We have seen feedback recently from tender evaluators across a number of sectors about tenderers not making full use of interactive sessions.
These are not references to interactive workshops associated with large Alliance or ECI-type procurement projects – they are more a variation of client briefing sessions and are appearing across many types of procurement.
Why is this important?
“First Impressions Matter”
Last year we wrote “We know that if a tenderer does not show senior management commitment or involvement in seeking opportunities and throughout the RFP process (for example, supplier briefings, presentations, negotiations) this is often discussed amongst tender evaluation teams”.
We noted that, in the words of one leading tender evaluator, “it is hard to put finger on this, but lack of senior management commitment and involvement invokes doubt on the tenderer’s ability to perform”.
It follows that how you conduct yourselves in client briefings and interactives can play a key role in forming these impressions.
As Waka Kotahi’s Contract Response Manual states, interactives provide targeted opportunities to:
- talk through specific areas, topics or issues
- discuss options and generate ideas and feedback on proposed solutions or methodologies
- facilitate open communication between people, client and shortlisted respondents and project teams
- gain alignment or commitment to courses of action or an understanding of requirements or outcomes sought by a client
- move plans forward to the next step of a process or key outcome or clarify key areas of focus or concerns
- commercially align on key principles or commercial matters that link to key technical or non-technical outcomes
- demonstrate the potential of their team and their effectiveness in collaborating with the client.
The key is to effectively engage
Interactives are increasingly used across different sectors and industries – regardless of the procurement model being used. The above list is a useful guide for any of these sectors, and a good starting point for preparing for your interactive session.
As with every aspect of tendering, it is essential to remember this step is about the client and what matters to them – and so your approach needs to be built around interacting with the client to learn more about what they really want (and need) to achieve, how they perceive risk, and exploring options around solving for those issues. There may well be stakeholder issues which are not readily apparent from the RFP – what are they?
Going into an interactive you should have two main objectives:
- build the client’s trust in you; and
- garner the information needed to inform your tender submission (real priorities, perceptions as to risks, optionality, commercial issues etc).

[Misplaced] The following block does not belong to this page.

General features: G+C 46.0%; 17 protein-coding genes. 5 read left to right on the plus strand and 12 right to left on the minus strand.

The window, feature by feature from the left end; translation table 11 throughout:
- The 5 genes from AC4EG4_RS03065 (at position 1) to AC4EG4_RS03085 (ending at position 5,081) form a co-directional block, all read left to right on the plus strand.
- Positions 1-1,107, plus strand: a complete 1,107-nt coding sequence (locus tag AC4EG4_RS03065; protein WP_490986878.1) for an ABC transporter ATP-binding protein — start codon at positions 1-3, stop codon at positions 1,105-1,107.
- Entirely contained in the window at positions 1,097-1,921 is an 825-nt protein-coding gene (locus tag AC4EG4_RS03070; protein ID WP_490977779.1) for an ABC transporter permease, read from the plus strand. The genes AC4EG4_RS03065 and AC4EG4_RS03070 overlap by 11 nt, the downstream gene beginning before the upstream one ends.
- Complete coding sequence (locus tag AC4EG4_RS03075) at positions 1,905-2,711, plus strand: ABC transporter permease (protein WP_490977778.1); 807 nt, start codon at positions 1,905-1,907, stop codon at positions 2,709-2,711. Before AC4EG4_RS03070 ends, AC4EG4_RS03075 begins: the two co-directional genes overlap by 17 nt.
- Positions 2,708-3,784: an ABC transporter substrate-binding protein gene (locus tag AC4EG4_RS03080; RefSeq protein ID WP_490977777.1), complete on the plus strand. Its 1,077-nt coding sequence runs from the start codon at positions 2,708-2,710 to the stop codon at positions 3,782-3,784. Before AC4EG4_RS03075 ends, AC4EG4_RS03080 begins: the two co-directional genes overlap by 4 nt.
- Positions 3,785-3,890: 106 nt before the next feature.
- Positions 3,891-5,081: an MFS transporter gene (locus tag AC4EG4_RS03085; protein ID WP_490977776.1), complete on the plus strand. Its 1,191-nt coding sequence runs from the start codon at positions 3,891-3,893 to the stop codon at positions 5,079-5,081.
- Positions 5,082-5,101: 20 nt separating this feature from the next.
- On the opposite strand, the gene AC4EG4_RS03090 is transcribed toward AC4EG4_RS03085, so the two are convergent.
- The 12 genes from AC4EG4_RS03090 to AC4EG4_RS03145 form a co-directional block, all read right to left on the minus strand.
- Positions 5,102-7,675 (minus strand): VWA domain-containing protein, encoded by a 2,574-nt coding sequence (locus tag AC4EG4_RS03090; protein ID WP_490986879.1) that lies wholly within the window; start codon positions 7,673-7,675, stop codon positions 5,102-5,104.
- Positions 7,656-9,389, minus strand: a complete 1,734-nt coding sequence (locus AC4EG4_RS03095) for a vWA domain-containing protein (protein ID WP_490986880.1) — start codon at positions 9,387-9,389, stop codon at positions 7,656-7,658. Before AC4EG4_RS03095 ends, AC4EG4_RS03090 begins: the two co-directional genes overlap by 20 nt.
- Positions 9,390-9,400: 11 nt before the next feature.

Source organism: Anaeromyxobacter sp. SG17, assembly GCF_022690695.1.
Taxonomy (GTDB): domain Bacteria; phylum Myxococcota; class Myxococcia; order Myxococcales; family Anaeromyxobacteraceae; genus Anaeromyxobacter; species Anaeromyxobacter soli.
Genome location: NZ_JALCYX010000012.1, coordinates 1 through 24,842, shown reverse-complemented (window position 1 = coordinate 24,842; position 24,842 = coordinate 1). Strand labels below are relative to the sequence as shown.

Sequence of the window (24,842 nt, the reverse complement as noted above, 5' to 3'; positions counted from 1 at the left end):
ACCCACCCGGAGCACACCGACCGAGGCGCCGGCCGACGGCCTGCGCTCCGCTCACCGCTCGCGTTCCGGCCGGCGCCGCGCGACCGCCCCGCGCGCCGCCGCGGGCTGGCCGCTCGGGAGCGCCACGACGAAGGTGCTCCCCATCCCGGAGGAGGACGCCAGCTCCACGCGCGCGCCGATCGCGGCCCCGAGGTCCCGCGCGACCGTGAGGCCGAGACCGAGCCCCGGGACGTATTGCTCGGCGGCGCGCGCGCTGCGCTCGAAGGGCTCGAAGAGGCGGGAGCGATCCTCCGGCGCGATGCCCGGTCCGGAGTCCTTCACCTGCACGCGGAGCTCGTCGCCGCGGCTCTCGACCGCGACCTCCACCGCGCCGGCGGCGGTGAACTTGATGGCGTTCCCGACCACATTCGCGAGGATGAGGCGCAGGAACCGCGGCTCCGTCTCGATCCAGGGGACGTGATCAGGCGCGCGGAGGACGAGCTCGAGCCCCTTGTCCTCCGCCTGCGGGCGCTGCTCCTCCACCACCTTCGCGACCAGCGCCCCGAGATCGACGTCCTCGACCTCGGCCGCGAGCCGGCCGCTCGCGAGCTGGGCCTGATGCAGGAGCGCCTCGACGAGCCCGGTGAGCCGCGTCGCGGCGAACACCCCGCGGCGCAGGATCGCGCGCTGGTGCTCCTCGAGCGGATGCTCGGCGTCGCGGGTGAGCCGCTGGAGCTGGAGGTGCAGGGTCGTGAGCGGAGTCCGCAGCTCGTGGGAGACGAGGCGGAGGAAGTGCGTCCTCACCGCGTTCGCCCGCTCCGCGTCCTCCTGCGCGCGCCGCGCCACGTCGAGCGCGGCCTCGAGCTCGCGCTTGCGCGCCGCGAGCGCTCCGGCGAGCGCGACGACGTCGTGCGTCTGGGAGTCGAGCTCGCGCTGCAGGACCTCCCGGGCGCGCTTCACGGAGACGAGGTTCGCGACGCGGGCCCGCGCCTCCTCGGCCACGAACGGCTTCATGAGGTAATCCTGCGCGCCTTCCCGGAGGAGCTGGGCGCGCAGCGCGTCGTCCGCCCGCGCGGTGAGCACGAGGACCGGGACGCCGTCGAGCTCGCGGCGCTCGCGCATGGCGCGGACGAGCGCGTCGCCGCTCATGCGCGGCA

If you achieve these, you have taken a step in demonstrating to the client and/or tender evaluation team that they can work with you, and that you have the expertise and ability to consult to the process of delivering successful project outcomes.
And, you have gathered critical information to guide your tender response, be it around tailoring your methodology based on what you learned, changing up your approach to managing risk, or any other of the key learnings gained.
This isn’t ‘only something the big companies can do’.
To come across as organised and professional however, you can’t just ‘wing it’.
You must do your homework. If you don’t know why the client has gone to tender – find out! Be clear on the details of the RFP and learn as much as you can about ‘local issues’, stakeholders and what drives them.
Use this knowledge so that you are prepared to demonstrate your understanding and seek clarification on areas where there is uncertainty – or where you think you could add value the client might not have thought about.
This means preparing a structure you can use to ask questions and seek clarifications, but you need to remain flexible during the session – because you may learn that some of your assumptions are wrong, or that there are different priorities than you had expected.
Remember – this is not a sales pitch. Although you will go in to the session with options, listen to what is being said, test your assumptions and confirm your understanding is correct through open engagement.
This also means your team must be on the same page, and aware of what roles they are to play. Who leads? Does everyone have clarity on the area they are there to represent?
Finally, remember to request feedback – there is no harm in asking an open question to get a sense of how you went and if there might be areas you have overlooked.